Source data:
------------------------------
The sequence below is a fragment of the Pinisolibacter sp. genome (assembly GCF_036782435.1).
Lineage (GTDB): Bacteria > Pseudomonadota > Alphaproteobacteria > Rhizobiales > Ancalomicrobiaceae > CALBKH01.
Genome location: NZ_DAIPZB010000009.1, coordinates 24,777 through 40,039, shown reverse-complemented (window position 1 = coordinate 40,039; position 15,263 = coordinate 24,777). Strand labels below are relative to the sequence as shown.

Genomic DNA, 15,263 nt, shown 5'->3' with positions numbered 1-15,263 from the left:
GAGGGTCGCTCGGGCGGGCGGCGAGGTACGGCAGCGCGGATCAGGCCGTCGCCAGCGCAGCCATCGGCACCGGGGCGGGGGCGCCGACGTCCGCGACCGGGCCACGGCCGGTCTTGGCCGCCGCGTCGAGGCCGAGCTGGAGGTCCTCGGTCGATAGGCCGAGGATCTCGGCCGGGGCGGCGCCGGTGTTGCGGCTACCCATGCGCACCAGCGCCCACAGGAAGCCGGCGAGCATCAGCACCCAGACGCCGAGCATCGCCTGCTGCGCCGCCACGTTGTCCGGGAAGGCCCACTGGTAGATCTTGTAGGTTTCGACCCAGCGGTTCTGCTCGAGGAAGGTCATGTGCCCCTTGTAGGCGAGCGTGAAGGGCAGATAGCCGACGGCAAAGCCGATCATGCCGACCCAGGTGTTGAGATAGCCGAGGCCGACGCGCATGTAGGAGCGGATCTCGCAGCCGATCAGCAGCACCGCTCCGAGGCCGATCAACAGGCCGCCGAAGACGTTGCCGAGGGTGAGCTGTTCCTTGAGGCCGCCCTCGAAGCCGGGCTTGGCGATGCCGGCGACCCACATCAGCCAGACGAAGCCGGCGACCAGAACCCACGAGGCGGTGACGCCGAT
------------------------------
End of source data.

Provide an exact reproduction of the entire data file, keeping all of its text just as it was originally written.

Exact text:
The sequence below is a fragment of the Pinisolibacter sp. genome (assembly GCF_036782435.1).
Lineage (GTDB): Bacteria > Pseudomonadota > Alphaproteobacteria > Rhizobiales > Ancalomicrobiaceae > CALBKH01.
Genome location: NZ_DAIPZB010000009.1, coordinates 24,777 through 40,039, shown reverse-complemented (window position 1 = coordinate 40,039; position 15,263 = coordinate 24,777). Strand labels below are relative to the sequence as shown.

Genomic DNA, 15,263 nt, shown 5'->3' with positions numbered 1-15,263 from the left:
GAGGGTCGCTCGGGCGGGCGGCGAGGTACGGCAGCGCGGATCAGGCCGTCGCCAGCGCAGCCATCGGCACCGGGGCGGGGGCGCCGACGTCCGCGACCGGGCCACGGCCGGTCTTGGCCGCCGCGTCGAGGCCGAGCTGGAGGTCCTCGGTCGATAGGCCGAGGATCTCGGCCGGGGCGGCGCCGGTGTTGCGGCTACCCATGCGCACCAGCGCCCACAGGAAGCCGGCGAGCATCAGCACCCAGACGCCGAGCATCGCCTGCTGCGCCGCCACGTTGTCCGGGAAGGCCCACTGGTAGATCTTGTAGGTTTCGACCCAGCGGTTCTGCTCGAGGAAGGTCATGTGCCCCTTGTAGGCGAGCGTGAAGGGCAGATAGCCGACGGCAAAGCCGATCATGCCGACCCAGGTGTTGAGATAGCCGAGGCCGACGCGCATGTAGGAGCGGATCTCGCAGCCGATCAGCAGCACCGCTCCGAGGCCGATCAACAGGCCGCCGAAGACGTTGCCGAGGGTGAGCTGTTCCTTGAGGCCGCCCTCGAAGCCGGGCTTGGCGATGCCGGCGACCCACATCAGCCAGACGAAGCCGGCGACCAGAACCCACGAGGCGGTGACGCCGAT